With no sign of a slow-down in student accommodation builds, Josephine Bridges from AHR looks at how higher education is influencing the modern day workplace, and why social media has such a huge impact on interior design
The new generation of students are revelling in the well-being and social aspect of their spaces – and therefore when it comes to graduating, and finding a job, money is no longer the only end goal.
Generation Z desire a workplace environment that is open, bright and flexible – where private spaces sit alongside meeting pods, collaborative breakout spaces, and communal kitchens and dining areas.
As an interior designer working across the higher education and commercial sectors, I have seen a shift in – and been a part of – how student accommodation and university design is shaping the office of the future.
Following the likes of Google, Uber and other contemporary brands, organisations are increasingly recognising that they need to create aspirational, creative and collaborative work environments to attract the top talent, as this is what generation Z has come to expect while both at university and in their social lives.
Higher education these days is big business. Not so long ago, student accommodation was accepted as a fairly basic standard of living. The shared element came from the idea that students were all ‘in it together’ – an understanding that they would have to share communal bathroom, washing and dining facilities, and in some cases even shared bedrooms. This no longer fits the social media generation, hence the huge increase in new build apartments with state-of-the-art facilities.
‘Acceptable living’ has become ‘aspirational living’ as universities are investing in and diversifying their accommodation stock in order to attract students. Across the board, from redbrick universities to former colleges and polytechnics, institutions are realising that it is not just the quality of the course, but the quality of facilities, living and socialising that draws in students.
Some examples that AHR has worked on include a social spaces project for UCLan, where key design features will include glass roofs, an indoor garden and moveable furniture to allow students to reconfigure the space to suit their needs.
Our recent design for the University of the West of England’s new engineering building, centres around a large multi-layered atrium which acts as both breakout and project space with open workshops, so students and staff alike can collaborate and observe. To help support the various activity spaces we have created a grid-style system, with a series of segments catering to different needs. Borrowing from furniture company Herman Miller, and using some of my own ideas, we named these segments Workshop, Enclave, Haven, Discussion, Meet, Touchdown and Chatter – each with its own distinct look, furniture and seating format.
At Storthes Hall Park Student Village – part of the University of Huddersfield – our design featured an on-site gym, bar, mini-market and car parking. The village may be five miles from the city centre, but it has its own sense of place with everything a modern student needs on their doorstep, including high quality WiFi throughout.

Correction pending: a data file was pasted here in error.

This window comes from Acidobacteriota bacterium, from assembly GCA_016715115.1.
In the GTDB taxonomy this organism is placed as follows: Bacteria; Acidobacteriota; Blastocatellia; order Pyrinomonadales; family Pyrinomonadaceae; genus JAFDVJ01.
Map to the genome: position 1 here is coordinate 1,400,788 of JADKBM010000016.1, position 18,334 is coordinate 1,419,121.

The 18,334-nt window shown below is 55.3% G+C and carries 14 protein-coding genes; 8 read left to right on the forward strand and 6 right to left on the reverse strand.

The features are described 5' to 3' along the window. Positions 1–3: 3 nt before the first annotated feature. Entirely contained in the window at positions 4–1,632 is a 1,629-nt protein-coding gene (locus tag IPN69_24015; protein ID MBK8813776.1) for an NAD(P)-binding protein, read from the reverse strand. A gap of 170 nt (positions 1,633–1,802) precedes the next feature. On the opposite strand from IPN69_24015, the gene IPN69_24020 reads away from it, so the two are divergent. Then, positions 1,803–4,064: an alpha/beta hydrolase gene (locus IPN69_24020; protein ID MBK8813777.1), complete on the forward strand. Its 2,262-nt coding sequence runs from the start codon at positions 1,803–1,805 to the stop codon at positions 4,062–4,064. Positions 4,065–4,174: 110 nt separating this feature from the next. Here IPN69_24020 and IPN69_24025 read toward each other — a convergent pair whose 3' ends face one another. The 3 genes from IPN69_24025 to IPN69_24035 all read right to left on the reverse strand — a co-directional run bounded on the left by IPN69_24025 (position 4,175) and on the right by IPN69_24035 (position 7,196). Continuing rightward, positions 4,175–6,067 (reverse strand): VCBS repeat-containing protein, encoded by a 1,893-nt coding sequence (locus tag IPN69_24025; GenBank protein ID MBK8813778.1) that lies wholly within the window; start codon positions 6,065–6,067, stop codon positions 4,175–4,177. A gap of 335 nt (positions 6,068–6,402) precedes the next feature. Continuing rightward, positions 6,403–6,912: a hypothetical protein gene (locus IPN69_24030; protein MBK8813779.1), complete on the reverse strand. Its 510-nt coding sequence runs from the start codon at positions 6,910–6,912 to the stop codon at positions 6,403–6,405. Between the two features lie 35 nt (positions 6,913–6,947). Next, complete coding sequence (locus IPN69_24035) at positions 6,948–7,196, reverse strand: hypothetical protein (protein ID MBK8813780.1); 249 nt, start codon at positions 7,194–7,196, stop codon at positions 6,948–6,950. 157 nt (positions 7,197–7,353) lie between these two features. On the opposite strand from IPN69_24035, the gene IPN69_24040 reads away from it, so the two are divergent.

I mention WiFi because over the past 10 years, the boom in social media has led to a sea change in the way that accommodation is viewed by prospective students. Most young people have access to mobile technology (usually both phone and tablet) and they subscribe to a wide range of websites and apps that exist solely to encourage the sharing of information and lifestyle choices. Whether it be Twitter, Pinterest, Instagram or Facebook, young people have access to, and participate in, social media sharing 24/7. This attitude towards sharing, and to achieving, an enviable ‘insta-lifestyle’ has seeped into every facet of modern living.
Student accommodation is no exception. Generation Z is accustomed to a high-quality of living that supports sharing, socialising and collaboration. Instead of a basic communal kitchen or campus pub, they want bright, exciting spaces on their doorstep – private cinemas, gyms and cafes with breakout meeting spaces. Students are even requesting private dining spaces that they can invite friends and family to, to further showcase their lifestyle.
By embracing these environments and supporting mental and physical health and wellbeing, universities stand a far better chance of attracting talented young people. As an interior designer it’s an incredibly exciting time to be working within higher education. By working directly with students and staff we are able to be at the starting point for new ideas and technologies, always on the edge of new trends and working behaviours.
However it’s not just them informing us – we as designers also have the opportunity to put new ideas out there, with universities excited to have the next new thing or unique selling point.
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Comment: Housing White Paper